The Emotional Investment Behind Crowdfunding May Be Hurting the Scene

Ever since Double Fine's Adventure game Kickstarter, crowdfunding has meant a lot to a lot of small developers or under loved ideas. It's given a lot of games a chance to exist where many would have never seen the light of day, and many people have been more than willing to give games a chance to go from idea to product through things like Kickstarter, Indiegogo, and now Fig. It's been over three years now since Double Fine's Adventure game Kickstarter and we've been feeling the side of effects of crowdfunding for a while. At first there was a gold rush of people trying to take advantage of crowd funding, believing that by getting popular interest they could fund any of their heart's desires. A lot of kickstarters from this time were laughable flights of fancy but plenty of projects still got funded and eventually shipped, and now it almost feels like we're living in a post crowdfunded world as the average user has become acclimated to the Kickstarter cycle, unfortunately it seems that for a lot of people the final step in that cycle is dissapointment or cynicism.

I will preface this with what I'm about to write is mostly gathered from viewing popular responses from social media or other interactions with people over a long period of time so I'm not going to give sources out of "so and so's" twitter comments and many of the opinions could have arisen from the circles of people I often find myself in online and could be highly subjective.

Back to Double Fine's initial Kickstarter, the project's funding goal was for $400,000 but the project managed to bring over eight times that amount, a sum of over $3.3 million. For most people this seemed like a fabulous sum of money, after all $3 million is a lot, but is it a lot for games? Since then crowdfunding success stories have had similar circumstances, they're goals have been set at a couple hundred thousand dollars and they end up reaching into a few million dollars (see Torment Tides of Numenera Goal: $900,000, Received: ~$4.2 million. Homestuck Adventure Game Goal: $700,000, Recieved: ~$2.5 million.) and while these are great triumphs for the communities that want to fund these games, they still pale in comparison to the funding of actual titles with full investor backing. A few years ago Minecraft developer Markus "Notch" Persson half remarked that he would fund Psychonauts 2 before finding out that the first Psychonauts had a budget of about $18 million, and now here we are in 2015 and the Fig campaign for Psychonauts 2 has a goal of $3.3 million, the same amount of money the Kickstarter campaign that would become Broken Age accumulated.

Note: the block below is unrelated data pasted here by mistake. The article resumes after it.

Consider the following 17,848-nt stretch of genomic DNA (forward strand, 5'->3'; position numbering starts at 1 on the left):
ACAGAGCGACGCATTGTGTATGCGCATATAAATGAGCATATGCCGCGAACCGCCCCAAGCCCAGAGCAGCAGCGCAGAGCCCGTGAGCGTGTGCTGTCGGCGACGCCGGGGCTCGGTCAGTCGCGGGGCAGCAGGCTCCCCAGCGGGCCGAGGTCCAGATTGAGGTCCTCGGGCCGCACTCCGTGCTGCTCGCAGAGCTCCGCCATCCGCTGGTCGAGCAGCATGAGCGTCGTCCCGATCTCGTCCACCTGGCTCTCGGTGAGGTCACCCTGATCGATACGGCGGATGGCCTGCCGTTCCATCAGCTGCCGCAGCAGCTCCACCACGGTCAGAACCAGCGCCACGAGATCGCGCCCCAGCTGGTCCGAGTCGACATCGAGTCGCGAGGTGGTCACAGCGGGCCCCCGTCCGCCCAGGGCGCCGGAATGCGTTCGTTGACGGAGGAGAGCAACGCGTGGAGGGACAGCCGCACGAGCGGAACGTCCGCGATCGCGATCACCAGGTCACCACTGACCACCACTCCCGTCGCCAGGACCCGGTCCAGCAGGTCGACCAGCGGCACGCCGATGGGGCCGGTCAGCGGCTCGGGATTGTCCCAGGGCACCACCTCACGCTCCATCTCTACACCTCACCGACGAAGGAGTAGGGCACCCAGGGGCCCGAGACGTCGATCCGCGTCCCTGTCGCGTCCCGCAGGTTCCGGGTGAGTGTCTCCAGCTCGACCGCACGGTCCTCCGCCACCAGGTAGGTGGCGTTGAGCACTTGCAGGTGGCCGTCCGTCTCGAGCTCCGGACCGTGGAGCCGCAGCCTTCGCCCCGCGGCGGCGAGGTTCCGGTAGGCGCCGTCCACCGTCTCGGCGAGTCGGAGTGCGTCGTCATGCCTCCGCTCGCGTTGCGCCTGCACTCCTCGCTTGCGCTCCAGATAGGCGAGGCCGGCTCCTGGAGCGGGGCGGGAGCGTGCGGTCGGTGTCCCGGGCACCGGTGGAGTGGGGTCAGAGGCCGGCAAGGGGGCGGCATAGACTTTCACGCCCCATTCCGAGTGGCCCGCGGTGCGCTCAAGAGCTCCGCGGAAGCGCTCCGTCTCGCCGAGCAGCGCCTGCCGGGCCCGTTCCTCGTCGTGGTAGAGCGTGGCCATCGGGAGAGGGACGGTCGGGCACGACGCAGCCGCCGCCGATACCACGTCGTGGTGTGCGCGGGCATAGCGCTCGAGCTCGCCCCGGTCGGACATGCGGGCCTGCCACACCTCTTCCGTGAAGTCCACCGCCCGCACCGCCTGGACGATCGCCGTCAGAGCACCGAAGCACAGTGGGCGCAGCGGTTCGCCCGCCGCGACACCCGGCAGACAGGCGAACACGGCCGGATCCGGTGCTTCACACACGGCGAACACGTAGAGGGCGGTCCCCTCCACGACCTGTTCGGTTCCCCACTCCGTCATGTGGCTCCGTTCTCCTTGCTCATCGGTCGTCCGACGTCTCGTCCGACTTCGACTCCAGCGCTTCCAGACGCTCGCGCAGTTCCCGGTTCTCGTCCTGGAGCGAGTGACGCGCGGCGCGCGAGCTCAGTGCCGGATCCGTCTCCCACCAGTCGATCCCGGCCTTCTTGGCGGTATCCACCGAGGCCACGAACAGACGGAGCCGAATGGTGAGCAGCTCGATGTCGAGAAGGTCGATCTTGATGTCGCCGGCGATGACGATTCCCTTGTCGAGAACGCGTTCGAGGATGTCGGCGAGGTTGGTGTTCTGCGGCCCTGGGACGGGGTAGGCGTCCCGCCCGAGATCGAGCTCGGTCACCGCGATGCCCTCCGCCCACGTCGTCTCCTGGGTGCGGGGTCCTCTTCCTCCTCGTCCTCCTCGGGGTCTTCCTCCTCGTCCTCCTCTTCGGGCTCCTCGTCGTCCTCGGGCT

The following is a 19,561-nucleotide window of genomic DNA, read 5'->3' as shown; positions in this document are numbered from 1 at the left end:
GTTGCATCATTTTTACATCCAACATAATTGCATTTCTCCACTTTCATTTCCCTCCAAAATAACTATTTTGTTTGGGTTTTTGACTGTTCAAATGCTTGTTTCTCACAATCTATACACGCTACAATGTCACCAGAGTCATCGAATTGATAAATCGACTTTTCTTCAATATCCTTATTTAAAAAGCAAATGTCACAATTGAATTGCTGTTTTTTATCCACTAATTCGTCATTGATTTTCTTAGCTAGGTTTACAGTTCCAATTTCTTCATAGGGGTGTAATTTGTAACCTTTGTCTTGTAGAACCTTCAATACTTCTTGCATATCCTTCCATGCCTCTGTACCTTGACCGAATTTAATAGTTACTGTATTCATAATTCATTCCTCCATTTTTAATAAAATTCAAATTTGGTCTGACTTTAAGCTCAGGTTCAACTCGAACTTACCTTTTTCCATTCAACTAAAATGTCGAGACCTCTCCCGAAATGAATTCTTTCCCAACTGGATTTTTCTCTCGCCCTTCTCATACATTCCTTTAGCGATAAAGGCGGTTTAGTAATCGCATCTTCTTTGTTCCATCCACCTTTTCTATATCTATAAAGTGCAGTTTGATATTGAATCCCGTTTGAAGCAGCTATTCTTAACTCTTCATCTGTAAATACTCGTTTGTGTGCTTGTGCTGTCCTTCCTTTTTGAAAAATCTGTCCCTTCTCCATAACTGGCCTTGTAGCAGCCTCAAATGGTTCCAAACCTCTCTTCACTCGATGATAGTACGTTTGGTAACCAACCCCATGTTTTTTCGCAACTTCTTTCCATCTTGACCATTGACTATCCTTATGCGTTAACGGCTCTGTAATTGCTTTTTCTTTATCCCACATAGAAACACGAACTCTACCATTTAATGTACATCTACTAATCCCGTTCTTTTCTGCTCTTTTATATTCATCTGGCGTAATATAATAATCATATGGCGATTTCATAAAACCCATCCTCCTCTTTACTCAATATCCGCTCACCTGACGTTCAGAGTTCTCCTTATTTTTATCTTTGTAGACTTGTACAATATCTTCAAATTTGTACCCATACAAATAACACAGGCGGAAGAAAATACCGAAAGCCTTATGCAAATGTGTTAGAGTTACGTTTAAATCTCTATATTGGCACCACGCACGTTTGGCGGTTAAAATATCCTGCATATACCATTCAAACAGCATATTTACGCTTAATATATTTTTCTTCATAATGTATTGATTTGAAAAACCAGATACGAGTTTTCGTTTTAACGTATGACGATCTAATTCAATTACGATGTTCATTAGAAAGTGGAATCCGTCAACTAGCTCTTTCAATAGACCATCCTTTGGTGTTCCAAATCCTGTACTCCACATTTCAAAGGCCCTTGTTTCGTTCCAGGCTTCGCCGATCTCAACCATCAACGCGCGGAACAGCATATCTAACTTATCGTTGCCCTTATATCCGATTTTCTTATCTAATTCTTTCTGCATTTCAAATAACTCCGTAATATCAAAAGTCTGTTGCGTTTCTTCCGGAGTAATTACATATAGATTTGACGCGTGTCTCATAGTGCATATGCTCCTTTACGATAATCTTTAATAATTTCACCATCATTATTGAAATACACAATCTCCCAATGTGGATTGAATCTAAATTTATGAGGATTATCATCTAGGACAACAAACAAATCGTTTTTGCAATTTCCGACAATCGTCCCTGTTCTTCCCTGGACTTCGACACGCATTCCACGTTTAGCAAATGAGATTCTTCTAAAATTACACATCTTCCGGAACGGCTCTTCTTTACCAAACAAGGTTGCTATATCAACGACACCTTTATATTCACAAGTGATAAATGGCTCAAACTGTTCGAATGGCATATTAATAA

While $3.3 million is still slightly more realistic, given that Fig's nature suggests that following the campaign the game will be more likely to see investor backing, it leads fans and followers to ask the question "Why is this campaign so damn expensive?" The simple answer is that since the beginning of popularized crowdfunding game developers have been low balling their production costs in hope of being able to make anything. Kickstarter only gives the campaign the money pledged if it meets its goal, so it's better to aim low in case of making literally anything than put the entire brunt of planned development costs onto the fanbase in fear of scaring them away. This has unfortunately lead to the issue of people becoming used to the funding goals attached to crowdfunding campaigns, after all $3 million is a lot of money why can't it make a game? The issue there is that even if you spent literally every cent of the funding campaign on paying your development team it would leave no money behind for publicity campaigns, community oversight, quality assurance, employee coverage, and manufacturing and distribution. So a lot of times the campaign goes far beyond the backer's expectations and this causes the backer to come to a certain logical outcome, if the game got ten times it's funding goal it should be ten times better right? Unfortunately there's not really any metric from idea to fulfillment that makes a game objectively "better" the only thing it suggests is the game in question might actually exist one day. This then leads to the game coming out, and regardless of the game's quality there will often be some air of dissapointment from backers.